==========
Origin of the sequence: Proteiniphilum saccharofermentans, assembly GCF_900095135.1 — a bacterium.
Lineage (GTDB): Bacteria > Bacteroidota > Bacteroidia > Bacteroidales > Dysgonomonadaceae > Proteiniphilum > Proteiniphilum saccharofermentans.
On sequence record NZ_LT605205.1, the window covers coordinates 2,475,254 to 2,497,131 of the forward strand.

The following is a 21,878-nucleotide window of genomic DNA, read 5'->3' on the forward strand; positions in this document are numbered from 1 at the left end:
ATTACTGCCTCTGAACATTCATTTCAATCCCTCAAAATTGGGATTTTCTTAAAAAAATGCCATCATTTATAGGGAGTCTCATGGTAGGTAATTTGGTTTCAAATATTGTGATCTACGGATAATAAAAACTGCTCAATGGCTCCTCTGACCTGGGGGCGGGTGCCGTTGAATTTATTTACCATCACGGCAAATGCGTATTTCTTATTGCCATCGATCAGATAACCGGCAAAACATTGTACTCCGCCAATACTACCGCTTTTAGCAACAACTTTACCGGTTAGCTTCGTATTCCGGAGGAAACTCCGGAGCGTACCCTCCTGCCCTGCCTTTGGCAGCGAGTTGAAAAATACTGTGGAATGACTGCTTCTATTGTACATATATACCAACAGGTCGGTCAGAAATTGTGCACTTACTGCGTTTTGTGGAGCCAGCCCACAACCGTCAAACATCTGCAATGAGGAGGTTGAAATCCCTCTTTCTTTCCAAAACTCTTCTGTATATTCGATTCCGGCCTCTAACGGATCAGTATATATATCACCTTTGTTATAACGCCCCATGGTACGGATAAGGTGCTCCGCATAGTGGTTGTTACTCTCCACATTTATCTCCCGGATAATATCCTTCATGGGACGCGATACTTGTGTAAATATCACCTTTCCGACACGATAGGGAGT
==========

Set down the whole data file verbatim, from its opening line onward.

Origin of the sequence: Proteiniphilum saccharofermentans, assembly GCF_900095135.1 — a bacterium.
Lineage (GTDB): Bacteria > Bacteroidota > Bacteroidia > Bacteroidales > Dysgonomonadaceae > Proteiniphilum > Proteiniphilum saccharofermentans.
On sequence record NZ_LT605205.1, the window covers coordinates 2,475,254 to 2,497,131 of the forward strand.

The following is a 21,878-nucleotide window of genomic DNA, read 5'->3' on the forward strand; positions in this document are numbered from 1 at the left end:
ATTACTGCCTCTGAACATTCATTTCAATCCCTCAAAATTGGGATTTTCTTAAAAAAATGCCATCATTTATAGGGAGTCTCATGGTAGGTAATTTGGTTTCAAATATTGTGATCTACGGATAATAAAAACTGCTCAATGGCTCCTCTGACCTGGGGGCGGGTGCCGTTGAATTTATTTACCATCACGGCAAATGCGTATTTCTTATTGCCATCGATCAGATAACCGGCAAAACATTGTACTCCGCCAATACTACCGCTTTTAGCAACAACTTTACCGGTTAGCTTCGTATTCCGGAGGAAACTCCGGAGCGTACCCTCCTGCCCTGCCTTTGGCAGCGAGTTGAAAAATACTGTGGAATGACTGCTTCTATTGTACATATATACCAACAGGTCGGTCAGAAATTGTGCACTTACTGCGTTTTGTGGAGCCAGCCCACAACCGTCAAACATCTGCAATGAGGAGGTTGAAATCCCTCTTTCTTTCCAAAACTCTTCTGTATATTCGATTCCGGCCTCTAACGGATCAGTATATATATCACCTTTGTTATAACGCCCCATGGTACGGATAAGGTGCTCCGCATAGTGGTTGTTACTCTCCACATTTATCTCCCGGATAATATCCTTCATGGGACGCGATACTTGTGTAAATATCACCTTTCCGACACGATAGGGAGT